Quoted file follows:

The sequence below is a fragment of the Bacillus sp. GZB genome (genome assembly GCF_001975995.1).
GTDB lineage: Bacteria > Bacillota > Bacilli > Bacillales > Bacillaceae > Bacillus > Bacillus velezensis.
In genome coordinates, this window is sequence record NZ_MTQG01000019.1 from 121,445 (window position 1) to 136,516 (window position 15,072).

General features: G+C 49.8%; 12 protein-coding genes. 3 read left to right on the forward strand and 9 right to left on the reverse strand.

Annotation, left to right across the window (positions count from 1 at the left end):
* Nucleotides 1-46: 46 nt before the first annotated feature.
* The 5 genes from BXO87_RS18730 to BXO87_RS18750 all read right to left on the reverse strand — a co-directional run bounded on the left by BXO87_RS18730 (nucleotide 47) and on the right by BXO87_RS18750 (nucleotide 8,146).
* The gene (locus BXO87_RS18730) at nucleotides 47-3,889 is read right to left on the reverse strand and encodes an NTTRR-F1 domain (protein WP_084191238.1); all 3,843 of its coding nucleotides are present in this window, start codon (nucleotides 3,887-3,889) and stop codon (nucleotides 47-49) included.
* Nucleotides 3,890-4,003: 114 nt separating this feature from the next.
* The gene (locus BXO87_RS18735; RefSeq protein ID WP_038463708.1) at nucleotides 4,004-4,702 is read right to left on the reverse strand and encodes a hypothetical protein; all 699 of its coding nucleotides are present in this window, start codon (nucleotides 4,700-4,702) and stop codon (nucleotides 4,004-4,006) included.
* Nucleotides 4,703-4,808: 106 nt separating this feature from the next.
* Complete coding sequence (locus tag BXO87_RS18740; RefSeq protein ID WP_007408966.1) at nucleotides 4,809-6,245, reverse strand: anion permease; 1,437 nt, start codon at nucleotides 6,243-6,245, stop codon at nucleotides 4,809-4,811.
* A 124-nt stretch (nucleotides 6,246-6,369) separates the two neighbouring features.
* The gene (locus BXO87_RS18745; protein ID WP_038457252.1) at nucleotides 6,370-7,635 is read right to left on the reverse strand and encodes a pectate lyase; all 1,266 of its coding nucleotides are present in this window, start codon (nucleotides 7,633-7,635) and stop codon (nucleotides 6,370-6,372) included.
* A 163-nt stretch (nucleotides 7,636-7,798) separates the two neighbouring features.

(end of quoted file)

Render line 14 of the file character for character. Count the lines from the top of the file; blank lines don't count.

* The gene (locus BXO87_RS18745; protein ID WP_038457252.1) at nucleotides 6,370-7,635 is read right to left on the reverse strand and encodes a pectate lyase; all 1,266 of its coding nucleotides are present in this window, start codon (nucleotides 7,633-7,635) and stop codon (nucleotides 6,370-6,372) included.